When I visited Guyana, I was deep in the heart of things. No fast food, no restaurants, no corner stores. I remember seeing large white discs on the roofs of homes which turned out to be bread made from cassava root. That seemed to be the main source of food for them, as it could be made into many other things.
I also remember seeing (in 100-degree heat) a half butchered cow hanging from someone’s tree.
My first night in a cabin, the guy cooked up chicken along with farine which was a breadcrumb sort of mix using the leftovers of cassava, and he told me that was typically served there.
The problem with cassava is that it has naturally occurring cyanide in it. Depending on which type (sweet or bitter), it can be cooked or boiled out. I recall having some odd reactions while I was there and didn’t realize it may have been due to this.
Fishing, I believe, was one main source of protein for people there. When I had gone piranha fishing, the guys kept them for their dinner. Unfortunately, I didn’t get to taste any!
I visited a family with a garden and they had a lot of peppers and cucumbers growing. However, I also walked by many families living in the rainforest and didn’t notice any gardens so had to assume they were living off of fish, mostly.
Bushmeat was a sad reality and one image I can’t get out of my mind was in Georgetown (the capital) where a man was selling dead iguanas. I’ll take a wild guess that people in the rainforest may have been eating monkeys, too.
Bob and I ate like royalty in Tianjin, China—a large industrial city with ports on Bohai Bay. Even when a woman invited me into her house for lunch, she put on the dog. Not that she fed me puppy meat—although one never knows—but that she felt obligated to pull out all the stops and prepare a banquet. We got so sick of Lazy Susans piled high with broiled fish, roasted duck, noodles, rice, and other incredible dishes that we begged out of invitations, preferring a can of tuna with mayonnaise on a baguette in our hotel room.
We did, however, watch what our friends at the manufacturing plant brought for lunch. Rice with a smattering of vegetables and a few small pieces of pork, chicken, or fish still attached to their bones. The lunchroom was where I bit into my first ever edamame pod. Noodles occasionally showed up as well.
One day a week we joined our co-workers in a place that smelled of fish and grease and which featured a severed shark’s fin in a metal pan near the front door. In the six months we were there I saw no evidence of that fin either being used or replaced, so I got the impression it was merely part of the decor, more status symbol than food.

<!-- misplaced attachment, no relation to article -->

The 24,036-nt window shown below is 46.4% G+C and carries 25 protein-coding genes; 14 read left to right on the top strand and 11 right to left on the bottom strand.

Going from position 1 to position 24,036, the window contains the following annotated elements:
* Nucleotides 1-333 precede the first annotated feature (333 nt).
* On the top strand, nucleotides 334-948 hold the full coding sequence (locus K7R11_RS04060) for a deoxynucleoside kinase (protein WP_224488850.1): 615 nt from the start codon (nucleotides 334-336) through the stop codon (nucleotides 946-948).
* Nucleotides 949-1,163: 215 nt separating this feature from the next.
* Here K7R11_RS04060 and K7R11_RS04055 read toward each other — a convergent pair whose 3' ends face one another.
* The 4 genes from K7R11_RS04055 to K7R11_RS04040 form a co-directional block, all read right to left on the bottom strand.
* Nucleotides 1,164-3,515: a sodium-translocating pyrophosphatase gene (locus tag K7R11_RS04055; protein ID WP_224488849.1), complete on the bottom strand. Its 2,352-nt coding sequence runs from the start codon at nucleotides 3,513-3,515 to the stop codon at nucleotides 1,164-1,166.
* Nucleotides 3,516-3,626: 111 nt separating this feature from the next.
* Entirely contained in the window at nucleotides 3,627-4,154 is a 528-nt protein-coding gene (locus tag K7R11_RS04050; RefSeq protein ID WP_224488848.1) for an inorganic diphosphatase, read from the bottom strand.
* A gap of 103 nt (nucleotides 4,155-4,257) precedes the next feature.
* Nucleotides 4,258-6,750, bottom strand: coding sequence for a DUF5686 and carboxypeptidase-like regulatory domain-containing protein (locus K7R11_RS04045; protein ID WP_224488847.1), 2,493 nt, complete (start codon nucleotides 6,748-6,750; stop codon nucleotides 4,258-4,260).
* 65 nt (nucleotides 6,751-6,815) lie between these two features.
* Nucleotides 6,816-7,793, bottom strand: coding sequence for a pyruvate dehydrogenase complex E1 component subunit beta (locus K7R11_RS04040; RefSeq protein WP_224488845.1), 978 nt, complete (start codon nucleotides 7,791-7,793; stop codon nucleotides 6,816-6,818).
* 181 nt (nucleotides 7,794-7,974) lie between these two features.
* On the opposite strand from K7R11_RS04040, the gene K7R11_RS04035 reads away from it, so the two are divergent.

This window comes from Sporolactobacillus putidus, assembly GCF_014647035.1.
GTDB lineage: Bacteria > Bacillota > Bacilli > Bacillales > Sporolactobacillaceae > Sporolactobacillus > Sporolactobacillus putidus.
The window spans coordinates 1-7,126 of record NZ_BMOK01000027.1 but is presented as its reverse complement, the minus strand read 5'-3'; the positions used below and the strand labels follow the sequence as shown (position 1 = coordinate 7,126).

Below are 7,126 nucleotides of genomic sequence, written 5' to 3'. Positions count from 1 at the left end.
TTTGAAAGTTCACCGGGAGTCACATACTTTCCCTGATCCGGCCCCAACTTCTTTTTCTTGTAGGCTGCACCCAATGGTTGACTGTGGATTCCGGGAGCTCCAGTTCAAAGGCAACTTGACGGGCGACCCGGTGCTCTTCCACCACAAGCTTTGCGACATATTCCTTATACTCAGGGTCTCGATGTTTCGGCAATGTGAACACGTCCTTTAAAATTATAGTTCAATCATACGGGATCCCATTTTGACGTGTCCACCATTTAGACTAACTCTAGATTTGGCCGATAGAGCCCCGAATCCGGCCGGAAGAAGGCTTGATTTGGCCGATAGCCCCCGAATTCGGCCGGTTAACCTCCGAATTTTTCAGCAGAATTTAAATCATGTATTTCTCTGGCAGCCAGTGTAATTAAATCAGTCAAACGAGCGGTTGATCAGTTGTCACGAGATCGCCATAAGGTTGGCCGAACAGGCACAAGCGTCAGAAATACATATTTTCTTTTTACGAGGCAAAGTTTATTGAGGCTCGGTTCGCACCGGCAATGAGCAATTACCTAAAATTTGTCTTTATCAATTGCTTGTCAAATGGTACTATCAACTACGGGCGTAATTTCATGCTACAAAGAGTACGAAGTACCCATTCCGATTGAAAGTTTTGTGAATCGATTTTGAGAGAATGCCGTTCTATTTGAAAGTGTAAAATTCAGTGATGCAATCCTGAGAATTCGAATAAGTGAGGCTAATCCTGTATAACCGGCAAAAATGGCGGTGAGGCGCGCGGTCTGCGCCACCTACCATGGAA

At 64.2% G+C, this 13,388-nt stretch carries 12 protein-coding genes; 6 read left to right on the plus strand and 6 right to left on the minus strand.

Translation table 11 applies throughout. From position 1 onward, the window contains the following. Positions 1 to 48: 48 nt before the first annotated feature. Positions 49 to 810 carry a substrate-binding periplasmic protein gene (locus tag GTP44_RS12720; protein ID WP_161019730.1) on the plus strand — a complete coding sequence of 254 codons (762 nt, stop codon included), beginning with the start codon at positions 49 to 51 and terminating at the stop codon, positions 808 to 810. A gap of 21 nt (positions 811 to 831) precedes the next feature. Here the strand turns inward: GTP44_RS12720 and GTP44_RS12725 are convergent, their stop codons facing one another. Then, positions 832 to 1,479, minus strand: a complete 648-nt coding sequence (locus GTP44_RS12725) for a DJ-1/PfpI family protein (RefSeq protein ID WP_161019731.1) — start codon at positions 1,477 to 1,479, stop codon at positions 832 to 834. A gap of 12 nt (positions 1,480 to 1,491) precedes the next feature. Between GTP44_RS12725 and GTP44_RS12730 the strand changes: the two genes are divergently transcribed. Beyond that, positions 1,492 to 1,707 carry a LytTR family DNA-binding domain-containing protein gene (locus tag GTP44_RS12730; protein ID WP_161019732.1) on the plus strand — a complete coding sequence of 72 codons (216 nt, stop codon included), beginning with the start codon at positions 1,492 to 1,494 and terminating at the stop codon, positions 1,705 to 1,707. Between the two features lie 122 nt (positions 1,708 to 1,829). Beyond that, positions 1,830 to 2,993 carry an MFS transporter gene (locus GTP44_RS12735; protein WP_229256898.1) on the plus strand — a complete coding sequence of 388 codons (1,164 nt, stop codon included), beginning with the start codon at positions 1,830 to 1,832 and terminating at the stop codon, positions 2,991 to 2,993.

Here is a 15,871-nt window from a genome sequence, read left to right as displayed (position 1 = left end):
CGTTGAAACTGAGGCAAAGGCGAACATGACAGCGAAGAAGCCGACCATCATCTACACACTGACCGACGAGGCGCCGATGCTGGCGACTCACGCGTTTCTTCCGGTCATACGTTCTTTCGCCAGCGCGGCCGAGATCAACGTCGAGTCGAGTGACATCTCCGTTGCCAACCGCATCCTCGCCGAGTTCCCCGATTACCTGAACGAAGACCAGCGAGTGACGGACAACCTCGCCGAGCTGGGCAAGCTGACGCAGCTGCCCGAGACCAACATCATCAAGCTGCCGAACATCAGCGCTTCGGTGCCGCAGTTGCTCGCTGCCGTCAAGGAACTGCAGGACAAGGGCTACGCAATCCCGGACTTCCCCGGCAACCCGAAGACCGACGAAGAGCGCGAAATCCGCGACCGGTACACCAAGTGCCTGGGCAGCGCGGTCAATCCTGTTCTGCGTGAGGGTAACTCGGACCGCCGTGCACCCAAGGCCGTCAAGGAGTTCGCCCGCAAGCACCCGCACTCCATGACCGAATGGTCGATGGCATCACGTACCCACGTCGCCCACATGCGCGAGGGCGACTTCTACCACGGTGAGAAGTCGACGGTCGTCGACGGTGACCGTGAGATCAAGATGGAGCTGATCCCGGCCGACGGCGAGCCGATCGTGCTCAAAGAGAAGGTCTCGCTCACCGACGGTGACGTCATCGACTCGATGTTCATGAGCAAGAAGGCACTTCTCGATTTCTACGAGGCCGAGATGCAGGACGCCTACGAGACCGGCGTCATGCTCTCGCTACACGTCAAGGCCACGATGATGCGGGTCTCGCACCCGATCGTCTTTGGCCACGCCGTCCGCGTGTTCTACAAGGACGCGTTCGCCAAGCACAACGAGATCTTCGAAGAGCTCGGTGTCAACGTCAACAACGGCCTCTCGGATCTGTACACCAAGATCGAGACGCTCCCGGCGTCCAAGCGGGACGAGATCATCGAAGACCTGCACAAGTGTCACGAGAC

We cooked for ourselves on the North Pacific island of Guam, a U.S. Territory with a strong military presence. Guam was well-stocked with American food which gave us little incentive to explore local cuisine. We knew precious few islanders beyond Robert and Polly, a gracious pair who treated us to a traditional meal of Chicken and Red Rice.
Robert told us a great story about a meal he ate while visiting the nearby island of Tinian. He was so impressed by the fish, roasted over a fire in aluminum foil that he invited the cook to come to Guam and show him how to make it. It’s all in the sauce, the islander said, a sauce he called minus.
Eventually, the day came when our friend met the Tinian at the dock on Guam. They went over to the Pay-Less for the fish and other ingredients but had a hard time finding the special sauce. Up and down the aisles they went, scanning the shelves, until the man stopped in front of the Hellmann’s and yelped, “Here it is!”
Guam was the first time I ever saw purple yams, referred to locally as “Ube” and the first I ever tasted Ube Ice Cream. I don’t know if the poor people on Guam ate ice cream, but they certainly did eat yams.
We would all do well to indulge in plain food more often. In the words of Michael Pollan: “Eat food, not too much, mostly plants.” Beyond making life simpler by paring down our choices, eating like the locals is good for our health.
Without the “luxury” of being able to afford or even GET fast food or pre-packaged meals, the locals seemed healthier than their foreign guests. It’s no surprise, since they eat leaner meats and more vegetables and fruits as well as work outside and get plenty of exercise.
Additionally, there is much overlap between subsistence and sustainability. It turns out that the future of our planet depends on more of us eating lower on the economic food chain. According to organizations like Project Drawdown, which promotes ways to roll back the effects of global warming, eating a plant-rich diet ranks four on the list of ways ordinary people can reduce carbon emissions. Finding out what the locals eat might just be the next holy grail of green travel.